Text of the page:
To use the parlance of journalism, ‘Kill the Messenger’ buries the lead. We first spend time getting to know impassioned San Francisco writer Gary Webb (Jeremy Renner), a real-life crusader for the San Jose Mercury News in the mid-’90s. After publishing a DEA-drug-seizing exposé, Webb finds himself drawn into a larger story involving Nicaraguan Contras, the CIA and the epidemic of crack cocaine.
It’s an explosive find, leading Webb to stroke his goatee, crank up The Clash’s ‘Know Your Rights’ on vinyl and hammer out a three-part story, in 1996, titled ‘Dark Alliance’ – one that became an early example of the internet’s viral impact. It’s here that director Michael Cuesta’s earnest drama becomes a more interesting ethics thriller à la ‘The Insider’, as Webb’s research is slowly debunked by embarrassed traditional newspapers, his family unravels, and the guy’s spirit fades.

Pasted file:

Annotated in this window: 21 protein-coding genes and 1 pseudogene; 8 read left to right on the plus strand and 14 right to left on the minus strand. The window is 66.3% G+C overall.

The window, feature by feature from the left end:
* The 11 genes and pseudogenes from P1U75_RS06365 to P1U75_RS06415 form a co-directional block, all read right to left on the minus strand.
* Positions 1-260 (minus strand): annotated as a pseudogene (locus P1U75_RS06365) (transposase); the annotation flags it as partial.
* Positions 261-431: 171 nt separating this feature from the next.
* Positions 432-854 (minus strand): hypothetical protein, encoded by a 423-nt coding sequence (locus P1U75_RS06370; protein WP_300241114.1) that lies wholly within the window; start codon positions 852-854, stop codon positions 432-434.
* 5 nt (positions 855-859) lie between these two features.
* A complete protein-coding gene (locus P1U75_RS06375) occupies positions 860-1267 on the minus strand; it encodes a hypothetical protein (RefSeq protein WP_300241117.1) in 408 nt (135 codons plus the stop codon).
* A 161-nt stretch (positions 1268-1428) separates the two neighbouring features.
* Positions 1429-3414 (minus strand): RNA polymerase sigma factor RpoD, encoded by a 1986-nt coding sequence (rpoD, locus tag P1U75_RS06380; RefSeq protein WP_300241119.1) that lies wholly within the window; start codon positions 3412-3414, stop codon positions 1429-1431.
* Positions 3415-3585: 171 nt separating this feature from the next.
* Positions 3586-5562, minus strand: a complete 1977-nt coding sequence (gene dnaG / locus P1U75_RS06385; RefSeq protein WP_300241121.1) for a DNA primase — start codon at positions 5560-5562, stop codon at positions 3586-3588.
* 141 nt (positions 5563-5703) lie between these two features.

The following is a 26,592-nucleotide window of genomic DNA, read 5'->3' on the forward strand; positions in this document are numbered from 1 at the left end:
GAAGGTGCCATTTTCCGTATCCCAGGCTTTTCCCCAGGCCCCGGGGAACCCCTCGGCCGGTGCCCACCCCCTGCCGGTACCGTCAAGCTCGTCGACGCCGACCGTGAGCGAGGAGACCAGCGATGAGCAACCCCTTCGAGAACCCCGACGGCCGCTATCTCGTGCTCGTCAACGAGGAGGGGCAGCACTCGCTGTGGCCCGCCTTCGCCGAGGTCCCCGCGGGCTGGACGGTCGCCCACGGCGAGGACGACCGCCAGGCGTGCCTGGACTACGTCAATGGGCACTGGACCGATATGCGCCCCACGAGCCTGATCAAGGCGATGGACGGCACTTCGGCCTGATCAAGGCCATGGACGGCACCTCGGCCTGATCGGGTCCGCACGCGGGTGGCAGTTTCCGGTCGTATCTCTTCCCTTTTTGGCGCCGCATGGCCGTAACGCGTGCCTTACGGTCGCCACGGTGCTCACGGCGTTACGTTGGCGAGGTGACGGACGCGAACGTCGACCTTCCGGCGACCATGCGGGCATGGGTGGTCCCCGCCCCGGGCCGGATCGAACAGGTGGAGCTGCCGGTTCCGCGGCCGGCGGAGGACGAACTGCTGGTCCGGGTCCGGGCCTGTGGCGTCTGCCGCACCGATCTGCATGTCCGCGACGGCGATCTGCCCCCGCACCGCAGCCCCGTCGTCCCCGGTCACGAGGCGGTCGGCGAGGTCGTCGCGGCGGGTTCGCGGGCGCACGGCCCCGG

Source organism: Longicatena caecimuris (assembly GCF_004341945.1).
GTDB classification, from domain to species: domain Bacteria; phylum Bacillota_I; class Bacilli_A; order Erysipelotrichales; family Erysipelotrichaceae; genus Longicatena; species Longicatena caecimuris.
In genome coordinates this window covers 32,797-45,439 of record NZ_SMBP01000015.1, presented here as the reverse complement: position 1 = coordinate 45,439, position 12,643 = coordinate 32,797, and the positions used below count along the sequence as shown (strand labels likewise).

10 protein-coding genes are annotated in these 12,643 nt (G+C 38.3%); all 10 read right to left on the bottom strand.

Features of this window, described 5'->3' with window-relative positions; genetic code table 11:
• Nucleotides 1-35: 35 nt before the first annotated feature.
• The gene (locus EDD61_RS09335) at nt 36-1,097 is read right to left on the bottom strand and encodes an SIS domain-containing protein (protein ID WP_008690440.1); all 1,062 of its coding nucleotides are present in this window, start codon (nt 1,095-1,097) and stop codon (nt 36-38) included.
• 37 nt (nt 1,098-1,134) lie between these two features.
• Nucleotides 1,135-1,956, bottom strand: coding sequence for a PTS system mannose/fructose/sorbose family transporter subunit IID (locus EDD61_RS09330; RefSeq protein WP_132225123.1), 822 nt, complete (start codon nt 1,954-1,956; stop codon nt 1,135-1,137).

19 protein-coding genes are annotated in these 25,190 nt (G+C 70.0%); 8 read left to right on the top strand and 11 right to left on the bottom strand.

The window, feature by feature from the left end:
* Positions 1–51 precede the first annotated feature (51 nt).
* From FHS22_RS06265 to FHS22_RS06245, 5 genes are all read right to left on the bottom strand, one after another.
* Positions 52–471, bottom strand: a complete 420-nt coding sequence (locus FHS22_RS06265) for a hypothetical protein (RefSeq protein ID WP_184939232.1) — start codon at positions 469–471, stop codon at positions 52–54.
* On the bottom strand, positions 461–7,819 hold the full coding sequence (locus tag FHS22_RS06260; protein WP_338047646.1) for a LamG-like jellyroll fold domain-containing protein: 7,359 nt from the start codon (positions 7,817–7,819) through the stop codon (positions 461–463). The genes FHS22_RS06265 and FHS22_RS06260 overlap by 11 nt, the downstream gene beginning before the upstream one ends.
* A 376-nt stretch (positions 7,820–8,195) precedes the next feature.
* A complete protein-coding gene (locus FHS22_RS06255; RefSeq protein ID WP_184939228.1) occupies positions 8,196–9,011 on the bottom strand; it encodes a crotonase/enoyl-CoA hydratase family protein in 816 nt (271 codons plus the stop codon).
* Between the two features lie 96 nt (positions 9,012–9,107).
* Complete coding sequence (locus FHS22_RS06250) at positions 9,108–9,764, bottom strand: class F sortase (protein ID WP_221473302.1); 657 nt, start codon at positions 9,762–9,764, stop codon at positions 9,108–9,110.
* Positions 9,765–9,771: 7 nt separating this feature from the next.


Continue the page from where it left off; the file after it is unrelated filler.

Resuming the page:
Renner is magnificent in these latter scenes, reduced from king of the hill to besieged paranoiac, and you wish the movie gave him more Pacino-worthy moments to rage against his spineless colleagues. ‘Kill the Messenger’ comes down firmly on the side of Webb’s truth, so it’s unfortunate that his discoveries are only confirmed via the end credits. Missing from the action, too, is any hint of our hero’s demise by suicide in 2004. As the film stands, it’s not the whole story.